Ironically, NFC's exceptional physical layer security gives device manufacturers the confidence to make its default setting "on." As security specialist Charlie Miller demonstrated at a recent Black Hat conference, a hacker could surreptitiously connect to an NFC phone while brushing past its owner. What this means in practice is that a hacker has a better chance of tricking an NFC phone into visiting a malicious Web site when the user isn't looking than intercepting an NFC payment. However, such attacks can be thwarted by quarantining data until approved by the user, adding a button that must be depressed when using NFC, or doing a better job detecting software exploits.

NFC's superior physical layer security can be leveraged to securely "pair" Bluetooth and Wi-Fi Direct devices. This is a critical application because once two devices have been paired they will automatically connect whenever they come within range of each other. If the pairing is performed exclusively via Bluetooth or Wi-Fi, then a rogue device impersonating one of the devices could hijack the process. Adding NFC makes "man-in-the-middle" attacks much harder to pull off because the pairing is done in a different part of the radio spectrum using a much shorter range wireless technology. (continued...)

1  |  2  |  3  |  Next Page >

 

Tell Us What You Think
Comment:

Name:

Anonymous:

Posted: 2012-12-01 @ 1:58pm PT
There is also a technology on the market now that is used for mobile authentication and is compatible with IOS, which is something that NFC is severely lacking right now. It also can be done for a fraction of the cost. Check out www.snowshoestamp.com for more information.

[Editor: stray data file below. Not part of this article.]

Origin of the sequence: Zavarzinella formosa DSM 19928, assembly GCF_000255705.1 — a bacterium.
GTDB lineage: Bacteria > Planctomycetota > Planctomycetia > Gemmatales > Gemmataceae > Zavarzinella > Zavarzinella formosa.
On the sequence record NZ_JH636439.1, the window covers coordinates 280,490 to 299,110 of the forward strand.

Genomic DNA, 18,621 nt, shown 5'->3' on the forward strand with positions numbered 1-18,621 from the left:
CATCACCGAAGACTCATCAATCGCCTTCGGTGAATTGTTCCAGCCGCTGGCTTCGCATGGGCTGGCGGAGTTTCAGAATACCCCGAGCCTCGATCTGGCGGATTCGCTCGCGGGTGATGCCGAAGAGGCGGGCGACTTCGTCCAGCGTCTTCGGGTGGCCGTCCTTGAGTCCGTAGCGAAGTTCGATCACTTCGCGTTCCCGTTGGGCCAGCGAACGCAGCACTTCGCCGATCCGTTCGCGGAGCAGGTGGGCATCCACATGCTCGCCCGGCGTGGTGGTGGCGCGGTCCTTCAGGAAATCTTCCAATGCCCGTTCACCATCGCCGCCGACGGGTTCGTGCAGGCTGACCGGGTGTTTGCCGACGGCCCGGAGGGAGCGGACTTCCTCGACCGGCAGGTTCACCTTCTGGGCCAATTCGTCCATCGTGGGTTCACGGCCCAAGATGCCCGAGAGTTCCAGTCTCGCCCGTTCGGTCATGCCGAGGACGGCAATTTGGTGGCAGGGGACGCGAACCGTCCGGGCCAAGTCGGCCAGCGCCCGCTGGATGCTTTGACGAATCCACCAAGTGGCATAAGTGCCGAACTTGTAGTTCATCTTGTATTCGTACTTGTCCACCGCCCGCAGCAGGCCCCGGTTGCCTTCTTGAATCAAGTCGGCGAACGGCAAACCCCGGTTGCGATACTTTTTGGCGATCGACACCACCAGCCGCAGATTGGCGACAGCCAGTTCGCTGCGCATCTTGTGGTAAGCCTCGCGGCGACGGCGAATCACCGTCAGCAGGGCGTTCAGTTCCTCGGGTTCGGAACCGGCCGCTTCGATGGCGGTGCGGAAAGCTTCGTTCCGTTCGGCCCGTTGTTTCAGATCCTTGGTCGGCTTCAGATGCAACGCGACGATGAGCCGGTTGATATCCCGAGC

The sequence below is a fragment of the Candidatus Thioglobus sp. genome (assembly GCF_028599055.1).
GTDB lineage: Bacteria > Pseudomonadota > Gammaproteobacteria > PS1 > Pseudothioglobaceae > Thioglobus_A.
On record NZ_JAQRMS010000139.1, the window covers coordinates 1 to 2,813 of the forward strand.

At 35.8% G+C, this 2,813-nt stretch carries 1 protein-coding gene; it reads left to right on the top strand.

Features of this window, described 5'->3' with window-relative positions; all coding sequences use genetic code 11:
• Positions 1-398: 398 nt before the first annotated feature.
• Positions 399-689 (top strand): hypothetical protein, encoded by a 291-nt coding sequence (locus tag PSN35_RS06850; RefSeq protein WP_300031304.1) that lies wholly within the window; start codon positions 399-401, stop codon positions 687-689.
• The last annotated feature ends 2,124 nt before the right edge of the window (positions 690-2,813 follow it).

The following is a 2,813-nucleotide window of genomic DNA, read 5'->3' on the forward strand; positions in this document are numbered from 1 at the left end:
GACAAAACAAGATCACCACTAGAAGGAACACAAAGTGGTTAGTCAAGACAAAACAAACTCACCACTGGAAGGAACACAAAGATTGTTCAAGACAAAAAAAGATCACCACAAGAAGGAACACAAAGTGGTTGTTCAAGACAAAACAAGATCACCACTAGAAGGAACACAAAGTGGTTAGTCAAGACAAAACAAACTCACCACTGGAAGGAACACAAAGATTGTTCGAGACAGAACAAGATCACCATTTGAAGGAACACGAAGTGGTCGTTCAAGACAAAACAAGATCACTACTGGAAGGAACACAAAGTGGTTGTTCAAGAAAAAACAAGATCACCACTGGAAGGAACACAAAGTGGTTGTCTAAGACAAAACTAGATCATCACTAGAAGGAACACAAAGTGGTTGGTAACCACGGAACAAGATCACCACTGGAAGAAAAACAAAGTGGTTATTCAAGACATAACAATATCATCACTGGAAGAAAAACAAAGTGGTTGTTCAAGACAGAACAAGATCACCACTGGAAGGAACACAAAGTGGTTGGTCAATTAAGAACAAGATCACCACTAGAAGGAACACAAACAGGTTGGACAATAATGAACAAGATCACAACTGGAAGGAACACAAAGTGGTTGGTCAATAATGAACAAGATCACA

Salesforce.com is the market and technology leader in Software-as-a-Service. Its award-winning CRM solution helps 82,400 customers worldwide manage and share business information over the Internet. Experience CRM success. Click here for a FREE 30-day trial.


 Hardware
1.   Most Networks Not Ready for IoT
2.   Gartner Sees Tablets Up, PCs Down
3.   Review: Tablets with Keyboard Covers
4.   Oracle Boosts ZS3 Storage Server Line
5.   Facebook Unveils Networking Switch


advertisement
Product Information and Resources for Technology You Can Use To Boost Your Business

Network Security Spotlight
Another Month, Another IE-Focused Patch Tuesday
Microsoft rolled out 59 vulnerabilities for Internet Explorer in June. But the IE-patching party is not over yet. Redmond published six new security bulletins on Tuesday; two, critical; three, important.